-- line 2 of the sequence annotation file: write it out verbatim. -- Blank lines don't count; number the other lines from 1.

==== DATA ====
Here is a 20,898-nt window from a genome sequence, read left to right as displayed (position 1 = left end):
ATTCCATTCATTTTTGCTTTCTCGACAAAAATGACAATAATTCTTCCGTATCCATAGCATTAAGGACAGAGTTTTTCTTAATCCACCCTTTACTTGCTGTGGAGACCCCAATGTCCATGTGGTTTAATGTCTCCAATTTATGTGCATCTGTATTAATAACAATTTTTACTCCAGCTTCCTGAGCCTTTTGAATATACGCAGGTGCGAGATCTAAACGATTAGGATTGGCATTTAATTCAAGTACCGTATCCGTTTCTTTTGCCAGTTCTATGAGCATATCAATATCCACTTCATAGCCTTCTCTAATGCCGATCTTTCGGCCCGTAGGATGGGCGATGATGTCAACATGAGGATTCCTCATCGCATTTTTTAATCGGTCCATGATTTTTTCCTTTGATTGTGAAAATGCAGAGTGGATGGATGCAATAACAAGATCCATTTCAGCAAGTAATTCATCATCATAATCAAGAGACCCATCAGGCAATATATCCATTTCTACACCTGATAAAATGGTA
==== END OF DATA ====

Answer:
ATTCCATTCATTTTTGCTTTCTCGACAAAAATGACAATAATTCTTCCGTATCCATAGCATTAAGGACAGAGTTTTTCTTAATCCACCCTTTACTTGCTGTGGAGACCCCAATGTCCATGTGGTTTAATGTCTCCAATTTATGTGCATCTGTATTAATAACAATTTTTACTCCAGCTTCCTGAGCCTTTTGAATATACGCAGGTGCGAGATCTAAACGATTAGGATTGGCATTTAATTCAAGTACCGTATCCGTTTCTTTTGCCAGTTCTATGAGCATATCAATATCCACTTCATAGCCTTCTCTAATGCCGATCTTTCGGCCCGTAGGATGGGCGATGATGTCAACATGAGGATTCCTCATCGCATTTTTTAATCGGTCCATGATTTTTTCCTTTGATTGTGAAAATGCAGAGTGGATGGATGCAATAACAAGATCCATTTCAGCAAGTAATTCATCATCATAATCAAGAGACCCATCAGGCAATATATCCATTTCTACACCTGATAAAATGGTA